Aurora Citizen

News & Views from the Citizens of Aurora Ontario

Discussion: Train Whistle

Posted by auroracitizen on November 25, 2008

Seems to be various points both for and against train whistles here in Aurora. The recent poll indicated that 90% of respondents were against banning train whistles.

However there was also a very good letter in the recent Banner. It made the point that possibly a compromise was the better solution. On its surface it seemed like a very sensible proposal. Certainly worth investigation.

What are your thoughts?

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8 Responses to “Discussion: Train Whistle”

  1. doug said

    We live 300′ from the rail road tracks here in East Ky and there is a near constant flow of rail traffic passing each day and night. Each train blows it’s whistle long and hard as they pass. At times the noise is so loud it actually hurts my ears. It’s easy for one who doesn’t live near a rail road to say “if you don’t like it, move”. This simply isn’t an option for many of us. I’m glad the trains blow their whistles at crossings, but the present volume is over kill. This noise pollution is causing hearing loss, gradual but sure, for thousands of people, especially children. Some cities, I understand, have remotely operated horns that are mounted at the crossings. They blow as a train approaches automatically, at a much reduced volume. This seems to be a much better way to warn citizens of a train approaching.

    • Robert the Bruce said

      Okay Doug.

      100 yards is close, but I have to ask – who was there first? The rail line or you? If the train is sounding the horn, they must be approaching a level crossing or some other area that requires it be sounded. I seriously doubt that you are getting any hearing loss from this situation – you are not close enough or is the duration long enough to cause that sort of damage. How is a remotely operated horn at a crossing any different than the lights and bells already at a level crossing?

      Fuimus

  2. Razie said

    Walt – thanks for the link. I say the whistle, from 5m away, is more than 120db, since that’s where jackhammers and leaf blowers are listed. AND implies immediate damage.

    Sorry for what you had to witness. Agree on usefulness of whistles. I had an issue only with the use of the same level in a place where there’s ALWAYS tens of people within meters of the thing, given the design of this particular station.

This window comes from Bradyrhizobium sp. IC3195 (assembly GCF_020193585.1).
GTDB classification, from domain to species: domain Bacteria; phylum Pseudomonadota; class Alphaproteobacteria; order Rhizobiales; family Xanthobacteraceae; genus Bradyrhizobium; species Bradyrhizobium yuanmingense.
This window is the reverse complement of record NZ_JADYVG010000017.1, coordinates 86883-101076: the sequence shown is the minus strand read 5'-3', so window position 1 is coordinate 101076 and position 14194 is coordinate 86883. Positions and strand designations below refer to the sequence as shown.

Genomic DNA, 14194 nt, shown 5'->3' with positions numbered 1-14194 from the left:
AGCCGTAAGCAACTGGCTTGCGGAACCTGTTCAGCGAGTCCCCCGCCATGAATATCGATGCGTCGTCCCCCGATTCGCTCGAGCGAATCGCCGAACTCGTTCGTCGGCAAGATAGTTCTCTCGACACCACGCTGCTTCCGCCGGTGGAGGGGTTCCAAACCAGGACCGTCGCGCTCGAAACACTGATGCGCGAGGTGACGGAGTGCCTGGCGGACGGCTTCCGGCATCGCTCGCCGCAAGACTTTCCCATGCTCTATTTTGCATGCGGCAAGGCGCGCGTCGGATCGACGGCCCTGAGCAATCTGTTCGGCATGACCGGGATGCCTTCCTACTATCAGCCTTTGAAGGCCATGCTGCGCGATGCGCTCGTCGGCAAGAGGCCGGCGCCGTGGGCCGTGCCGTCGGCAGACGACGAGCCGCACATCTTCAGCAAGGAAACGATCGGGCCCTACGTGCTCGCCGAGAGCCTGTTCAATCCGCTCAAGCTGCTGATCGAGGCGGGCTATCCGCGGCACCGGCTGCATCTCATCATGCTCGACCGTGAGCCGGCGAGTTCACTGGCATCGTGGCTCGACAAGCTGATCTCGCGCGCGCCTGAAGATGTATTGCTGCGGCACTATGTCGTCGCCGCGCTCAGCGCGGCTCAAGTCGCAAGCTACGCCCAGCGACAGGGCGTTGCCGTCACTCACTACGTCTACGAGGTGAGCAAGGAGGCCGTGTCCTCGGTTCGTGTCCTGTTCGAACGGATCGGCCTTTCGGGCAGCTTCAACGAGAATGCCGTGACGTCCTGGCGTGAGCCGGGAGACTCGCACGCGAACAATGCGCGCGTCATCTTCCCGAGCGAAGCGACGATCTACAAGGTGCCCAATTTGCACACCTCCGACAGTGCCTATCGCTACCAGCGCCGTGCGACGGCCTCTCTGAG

If they used an escalating tone I may have time to cover ears…but they don’t.

  3. Walt said

    Razie:

    All you need to know about noise induced hearing loss:

    http://www.dangerousdecibels.org/hearingloss.cfm

    Train whistles are in the 90 to 100 dB range. In other words, you’d need about 15 minutes continuous exposure to the whistle before to risk hearing loss.

    Yeah, I’m sure those train whistle thingies are dangerous. Gosh knows, people have only been using them for what, 150 years or something.

    If you don’t like the loud noise: move. Or cover your ears.

    Walt
    who witnessed the accident at Engelhard that killed that mother/daughter pair a few years back. That’s all I’ll ever need to know about whether train whistles are a good idea or not.

  4. Razie said

    I do wonder why the trains have to use the extremely loud whistles and for long duration, at crossings with barriers? After all, idiots should be darwninanly selected for extinction…

    I do not have an issue with loud whistles outside populated areas. I do take a big issue with using the same loud whistles in the train station in Aurora, with tens of people very close to the whistle. I do not know the exact numbers but I can assure you the levels are not healthy and as we know, hearing damage is irreversible and compounds over time.

  5. Robert the Bruce said

    I received this news item in an email on November 26th around 11:00pm.

    “Lakeshore West Go Train service has been suspended until further notice after a pedestrian fatality on the tracks at Lakeshore and Parkside. Police are currently reviewing the train’s camera to determine the circumstances.”

    I wonder if a whistle or lack of a whistle was a factor?

  6. Robert the Bruce said

    I read the letter about the compromise. I personally don’t think it is possible. Train locomotives do not have a volume control. Your car’s horn does not have a volume control either. They are loud for a reason. The sequence of the blasts has a meaning too (before a road crossing, they blast 2 longs, a short and then a long as the locomotive travels through the crossing). You are not going to get CN to change the horns on locomotives that travel to Aurora so that their horn is a lower volume.

    I think that we hae spun this issue around way too many times. There comes a time when the needs of the many outweigh the needs of the few. In this case, the many is the general public – residents of Aurora or not. Those are the people that are driving their cars or walking and approach level rail crossing. The few are those residents that have purchased homes within earshot of rail lines without realizing the proximity to it. The need is quite simple, it’s safety. It is also the law. It seems that we are spending – and will spend more – money to research this issue and in my mind, the only benefit will be a quieter neighbourhood for a few people. The potential downside is death, dismemberment and pain.

    I applaude the suggestion of compromise, but the reality is, it is not a real solution.

  7. Anonymous said

    Discussion: Suburbs suck

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